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Co-Founder of Netflix Encourages Confidence and Creativity in Entrepreneurs

Entrepreneur, investor, mentor and co-founder of Netflix, Marc Randolph is widely known for his love of startup culture, idea generation creativity and commitment to optimism. During the Center for Entrepreneurship’s kick-off event for Entrepreneurship Month held on Tuesday, Nov. 3, Randolph addressed a group of students, faculty, staff and alumni on the power of the entrepreneurial spirit and his experience with Netflix.

To begin his presentation, Randolph highlighted two things every entrepreneur needs to be successful – a tolerance for risk and an idea. “It doesn’t even have to be a good idea,” Randolph said. “Mark Zuckerberg just wanted a way to meet girls and Facebook was born…It all starts with ideas.”

Mark Randolph, CrowdAnd that’s exactly how Netflix started. After learning he was going to be laid off from a Silicon Valley software company, Randolph and his future Netflix co-founder Reed Hastings began working through hundreds of ideas during their commute to work each morning. Once he got to the office, Randolph would research ideas and based on his findings, some began to stick. Even more were abandoned. Randolph said it’s this stage and his persistence that stick out most to him. Though 99 out of 100 ideas were discarded, the duo kept working towards finding one worth pursuing.

Netflix was that idea. After a number of trials and test periods, Randolph and his team launched the company on April 14, 1997 and after spending a day rebuilding servers that couldn’t handle the traffic, 100 customer orders were received. Now, 18 years later, Netflix has over 60 million subscribers.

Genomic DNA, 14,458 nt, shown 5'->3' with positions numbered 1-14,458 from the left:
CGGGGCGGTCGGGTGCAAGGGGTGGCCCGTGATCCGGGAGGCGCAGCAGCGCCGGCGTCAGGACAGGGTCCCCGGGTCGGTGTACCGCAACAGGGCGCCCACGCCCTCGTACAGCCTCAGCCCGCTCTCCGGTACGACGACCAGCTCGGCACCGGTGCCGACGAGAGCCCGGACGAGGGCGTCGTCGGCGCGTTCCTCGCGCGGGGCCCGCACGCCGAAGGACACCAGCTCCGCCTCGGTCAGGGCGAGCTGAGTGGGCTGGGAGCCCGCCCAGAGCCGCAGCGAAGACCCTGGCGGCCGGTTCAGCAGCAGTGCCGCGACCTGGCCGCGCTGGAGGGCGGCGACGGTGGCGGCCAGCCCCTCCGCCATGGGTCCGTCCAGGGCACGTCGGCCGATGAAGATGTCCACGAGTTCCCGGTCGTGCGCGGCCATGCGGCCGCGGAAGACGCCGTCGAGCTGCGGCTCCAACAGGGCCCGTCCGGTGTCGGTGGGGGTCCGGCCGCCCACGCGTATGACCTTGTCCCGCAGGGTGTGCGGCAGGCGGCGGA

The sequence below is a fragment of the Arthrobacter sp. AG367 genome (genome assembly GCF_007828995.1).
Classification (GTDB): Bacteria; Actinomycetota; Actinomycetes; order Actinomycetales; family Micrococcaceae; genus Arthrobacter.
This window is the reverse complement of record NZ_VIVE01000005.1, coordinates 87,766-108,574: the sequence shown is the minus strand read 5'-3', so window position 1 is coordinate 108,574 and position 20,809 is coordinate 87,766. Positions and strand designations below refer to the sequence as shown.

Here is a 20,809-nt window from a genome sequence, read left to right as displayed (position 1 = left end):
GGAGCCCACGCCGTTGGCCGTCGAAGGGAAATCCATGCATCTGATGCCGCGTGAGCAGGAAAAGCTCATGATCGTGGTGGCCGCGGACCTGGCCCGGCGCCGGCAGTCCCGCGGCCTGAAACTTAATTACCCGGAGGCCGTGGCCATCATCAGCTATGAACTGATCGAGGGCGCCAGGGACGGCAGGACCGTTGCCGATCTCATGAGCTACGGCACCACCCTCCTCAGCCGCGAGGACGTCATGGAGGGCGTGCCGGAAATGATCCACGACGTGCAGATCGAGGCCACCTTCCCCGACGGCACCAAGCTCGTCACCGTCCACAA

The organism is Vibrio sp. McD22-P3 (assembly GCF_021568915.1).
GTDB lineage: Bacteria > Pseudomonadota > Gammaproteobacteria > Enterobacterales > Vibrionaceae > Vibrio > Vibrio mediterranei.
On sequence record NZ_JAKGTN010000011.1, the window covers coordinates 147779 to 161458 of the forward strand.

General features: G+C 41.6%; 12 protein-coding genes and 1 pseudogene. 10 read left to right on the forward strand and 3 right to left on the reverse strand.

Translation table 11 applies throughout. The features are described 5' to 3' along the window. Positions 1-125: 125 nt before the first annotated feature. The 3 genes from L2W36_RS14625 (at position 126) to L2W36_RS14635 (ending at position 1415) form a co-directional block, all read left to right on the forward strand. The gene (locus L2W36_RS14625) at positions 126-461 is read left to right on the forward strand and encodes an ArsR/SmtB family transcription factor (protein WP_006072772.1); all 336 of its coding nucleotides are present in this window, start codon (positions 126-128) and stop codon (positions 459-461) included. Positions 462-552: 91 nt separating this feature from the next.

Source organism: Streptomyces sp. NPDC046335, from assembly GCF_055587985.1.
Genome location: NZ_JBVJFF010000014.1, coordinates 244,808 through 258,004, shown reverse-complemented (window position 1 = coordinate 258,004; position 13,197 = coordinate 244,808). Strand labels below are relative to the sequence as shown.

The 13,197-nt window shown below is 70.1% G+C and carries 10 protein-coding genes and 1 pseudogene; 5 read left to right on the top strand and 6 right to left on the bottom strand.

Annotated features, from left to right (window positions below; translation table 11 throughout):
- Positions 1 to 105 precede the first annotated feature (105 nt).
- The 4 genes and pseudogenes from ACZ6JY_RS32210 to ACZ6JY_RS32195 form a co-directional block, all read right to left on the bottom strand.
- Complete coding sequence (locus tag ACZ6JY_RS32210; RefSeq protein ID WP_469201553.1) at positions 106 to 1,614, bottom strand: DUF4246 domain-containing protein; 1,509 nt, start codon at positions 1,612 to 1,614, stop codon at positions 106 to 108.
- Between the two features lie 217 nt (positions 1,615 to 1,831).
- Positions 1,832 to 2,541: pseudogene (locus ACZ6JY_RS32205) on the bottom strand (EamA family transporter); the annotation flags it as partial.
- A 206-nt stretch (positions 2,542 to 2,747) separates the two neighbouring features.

The biggest piece of advice Randolph passed along to entrepreneurial hopefuls was what he calls “validation hacking.” To prove traction for any idea, startups must validate their plan – but this can be costly. To avoid the costly stages associated with testing, Randolph recommends an approved version of hacking where products are created without actually building anything. By creatively testing an idea or product without making anything costly, startups can research and validate their ideas.

Though Randolph began his time on campus by identifying two things entrepreneurs need to be successful, he closed with mentioning a third – confidence. Throughout his career, Randolph points to his optimism and confidence as the secret to his success. “I got knocked down a lot, but I got up a lot, too. I’m most proud of my optimism…I’m not just a glass half full optimist. I’m a glass overflowing optimist.”

For Randolph, success comes down to a simple formula that anyone can use. If you can generate ideas, tolerate risk and have confidence in your skills, “you can do it,” Randolph said. “Anyone can do it.”

Randolph was the University’s Moench speaker for 2015. The Moench Entrepreneurship Lecture Series has been funded by gifts from the late Ernest J. Moench and his wife, Anna.

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